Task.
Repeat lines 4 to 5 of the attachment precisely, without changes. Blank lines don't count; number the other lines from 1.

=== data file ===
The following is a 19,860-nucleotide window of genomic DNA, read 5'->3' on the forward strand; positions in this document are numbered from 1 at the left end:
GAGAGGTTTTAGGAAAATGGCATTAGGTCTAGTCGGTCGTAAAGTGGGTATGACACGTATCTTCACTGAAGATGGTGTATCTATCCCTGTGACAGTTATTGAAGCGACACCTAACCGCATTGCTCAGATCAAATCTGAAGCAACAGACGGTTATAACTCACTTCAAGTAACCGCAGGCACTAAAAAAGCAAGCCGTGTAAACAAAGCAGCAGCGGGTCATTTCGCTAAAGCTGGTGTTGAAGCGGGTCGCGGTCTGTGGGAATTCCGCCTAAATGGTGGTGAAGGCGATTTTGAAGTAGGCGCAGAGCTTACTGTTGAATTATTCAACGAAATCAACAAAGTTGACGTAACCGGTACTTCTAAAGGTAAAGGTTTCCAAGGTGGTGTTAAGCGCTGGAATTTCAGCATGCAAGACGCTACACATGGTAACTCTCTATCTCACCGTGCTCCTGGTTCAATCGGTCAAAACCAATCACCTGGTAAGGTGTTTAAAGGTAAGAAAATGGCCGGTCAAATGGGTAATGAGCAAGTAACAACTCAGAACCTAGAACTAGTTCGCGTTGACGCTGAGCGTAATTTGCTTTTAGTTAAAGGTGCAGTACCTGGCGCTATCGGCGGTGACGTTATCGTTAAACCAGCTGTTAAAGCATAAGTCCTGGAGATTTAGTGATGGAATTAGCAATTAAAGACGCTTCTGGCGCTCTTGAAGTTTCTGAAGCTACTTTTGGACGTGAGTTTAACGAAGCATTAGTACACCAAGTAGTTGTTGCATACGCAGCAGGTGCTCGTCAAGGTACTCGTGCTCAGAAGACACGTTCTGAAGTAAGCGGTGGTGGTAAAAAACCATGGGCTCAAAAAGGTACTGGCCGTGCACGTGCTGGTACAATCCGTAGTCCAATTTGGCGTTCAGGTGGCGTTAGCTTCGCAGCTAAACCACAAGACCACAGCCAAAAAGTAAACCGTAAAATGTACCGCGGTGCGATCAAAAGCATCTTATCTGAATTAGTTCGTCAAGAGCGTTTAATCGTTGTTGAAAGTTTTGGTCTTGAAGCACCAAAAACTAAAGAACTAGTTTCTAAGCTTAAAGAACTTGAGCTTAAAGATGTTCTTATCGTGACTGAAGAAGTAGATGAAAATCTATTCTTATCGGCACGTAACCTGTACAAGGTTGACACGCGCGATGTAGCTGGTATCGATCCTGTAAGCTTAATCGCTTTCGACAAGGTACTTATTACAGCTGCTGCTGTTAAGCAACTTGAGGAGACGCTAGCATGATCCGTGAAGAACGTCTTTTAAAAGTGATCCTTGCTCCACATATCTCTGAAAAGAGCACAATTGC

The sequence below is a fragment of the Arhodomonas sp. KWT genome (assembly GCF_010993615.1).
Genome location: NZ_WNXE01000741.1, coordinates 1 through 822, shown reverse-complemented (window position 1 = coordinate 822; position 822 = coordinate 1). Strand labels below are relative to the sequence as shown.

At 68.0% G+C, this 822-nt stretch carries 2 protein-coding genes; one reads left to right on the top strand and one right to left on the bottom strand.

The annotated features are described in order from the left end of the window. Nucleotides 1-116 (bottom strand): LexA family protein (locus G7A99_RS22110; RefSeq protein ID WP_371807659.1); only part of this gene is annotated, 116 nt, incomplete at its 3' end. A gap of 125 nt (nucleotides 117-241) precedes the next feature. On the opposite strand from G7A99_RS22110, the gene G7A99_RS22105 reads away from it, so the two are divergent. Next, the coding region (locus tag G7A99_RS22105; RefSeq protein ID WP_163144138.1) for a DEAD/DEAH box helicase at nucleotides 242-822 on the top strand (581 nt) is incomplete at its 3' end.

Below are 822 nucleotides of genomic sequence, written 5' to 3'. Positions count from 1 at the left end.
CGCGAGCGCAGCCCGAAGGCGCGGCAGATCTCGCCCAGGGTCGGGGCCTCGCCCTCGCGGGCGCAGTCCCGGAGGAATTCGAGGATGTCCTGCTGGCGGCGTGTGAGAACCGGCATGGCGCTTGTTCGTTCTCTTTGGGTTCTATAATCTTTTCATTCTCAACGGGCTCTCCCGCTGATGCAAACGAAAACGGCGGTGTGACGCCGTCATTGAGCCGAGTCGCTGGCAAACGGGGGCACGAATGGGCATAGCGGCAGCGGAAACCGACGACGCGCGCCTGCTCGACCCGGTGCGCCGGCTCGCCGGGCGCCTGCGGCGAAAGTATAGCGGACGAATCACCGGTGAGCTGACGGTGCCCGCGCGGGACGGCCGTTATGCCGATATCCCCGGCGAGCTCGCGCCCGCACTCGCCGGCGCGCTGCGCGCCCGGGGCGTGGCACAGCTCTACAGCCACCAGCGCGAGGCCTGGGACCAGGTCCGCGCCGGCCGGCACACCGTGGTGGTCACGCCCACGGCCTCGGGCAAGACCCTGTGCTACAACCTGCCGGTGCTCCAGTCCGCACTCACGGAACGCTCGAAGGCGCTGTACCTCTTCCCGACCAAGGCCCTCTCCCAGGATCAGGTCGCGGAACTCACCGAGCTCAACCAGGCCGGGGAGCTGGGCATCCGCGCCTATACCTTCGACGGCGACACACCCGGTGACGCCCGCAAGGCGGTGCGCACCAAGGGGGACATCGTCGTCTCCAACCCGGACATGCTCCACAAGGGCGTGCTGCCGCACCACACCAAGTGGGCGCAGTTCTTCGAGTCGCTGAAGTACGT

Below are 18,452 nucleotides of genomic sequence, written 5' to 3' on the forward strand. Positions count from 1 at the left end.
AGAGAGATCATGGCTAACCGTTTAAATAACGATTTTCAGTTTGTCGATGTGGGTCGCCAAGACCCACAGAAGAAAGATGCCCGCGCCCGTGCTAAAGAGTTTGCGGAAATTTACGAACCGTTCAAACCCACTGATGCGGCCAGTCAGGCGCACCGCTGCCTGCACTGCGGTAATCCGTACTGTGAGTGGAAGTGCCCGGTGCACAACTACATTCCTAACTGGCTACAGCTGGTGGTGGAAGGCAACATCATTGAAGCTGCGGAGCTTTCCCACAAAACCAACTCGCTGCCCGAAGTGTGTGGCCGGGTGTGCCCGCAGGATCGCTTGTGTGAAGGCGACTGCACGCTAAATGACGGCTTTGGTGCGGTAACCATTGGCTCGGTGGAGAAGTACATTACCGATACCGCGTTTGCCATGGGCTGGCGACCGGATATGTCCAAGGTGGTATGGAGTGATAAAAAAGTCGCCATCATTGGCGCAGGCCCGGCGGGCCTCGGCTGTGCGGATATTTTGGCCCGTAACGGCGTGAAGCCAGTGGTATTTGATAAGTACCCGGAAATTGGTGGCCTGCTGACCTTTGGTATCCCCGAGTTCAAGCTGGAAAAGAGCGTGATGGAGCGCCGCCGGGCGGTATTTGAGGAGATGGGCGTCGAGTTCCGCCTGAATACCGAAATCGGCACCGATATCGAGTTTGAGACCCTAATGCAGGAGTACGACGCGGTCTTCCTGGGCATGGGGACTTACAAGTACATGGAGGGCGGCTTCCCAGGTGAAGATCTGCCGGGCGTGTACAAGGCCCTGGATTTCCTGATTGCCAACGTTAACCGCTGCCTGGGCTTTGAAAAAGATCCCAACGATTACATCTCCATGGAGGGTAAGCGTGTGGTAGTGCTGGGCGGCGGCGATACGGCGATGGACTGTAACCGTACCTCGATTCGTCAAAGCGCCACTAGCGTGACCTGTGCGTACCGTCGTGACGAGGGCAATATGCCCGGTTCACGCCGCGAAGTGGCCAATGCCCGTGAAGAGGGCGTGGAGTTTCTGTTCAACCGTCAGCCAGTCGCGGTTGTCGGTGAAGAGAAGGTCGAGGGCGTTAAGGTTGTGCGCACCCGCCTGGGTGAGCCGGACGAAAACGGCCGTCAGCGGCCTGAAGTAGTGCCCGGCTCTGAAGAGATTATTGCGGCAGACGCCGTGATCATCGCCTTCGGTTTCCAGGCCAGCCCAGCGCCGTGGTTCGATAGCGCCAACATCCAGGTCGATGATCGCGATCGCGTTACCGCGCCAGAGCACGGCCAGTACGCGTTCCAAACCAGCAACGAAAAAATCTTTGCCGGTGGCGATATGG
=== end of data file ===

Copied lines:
Genome location: NZ_WNXE01000741.1, coordinates 1 through 822, shown reverse-complemented (window position 1 = coordinate 822; position 822 = coordinate 1). Strand labels below are relative to the sequence as shown.

At 68.0% G+C, this 822-nt stretch carries 2 protein-coding genes; one reads left to right on the top strand and one right to left on the bottom strand.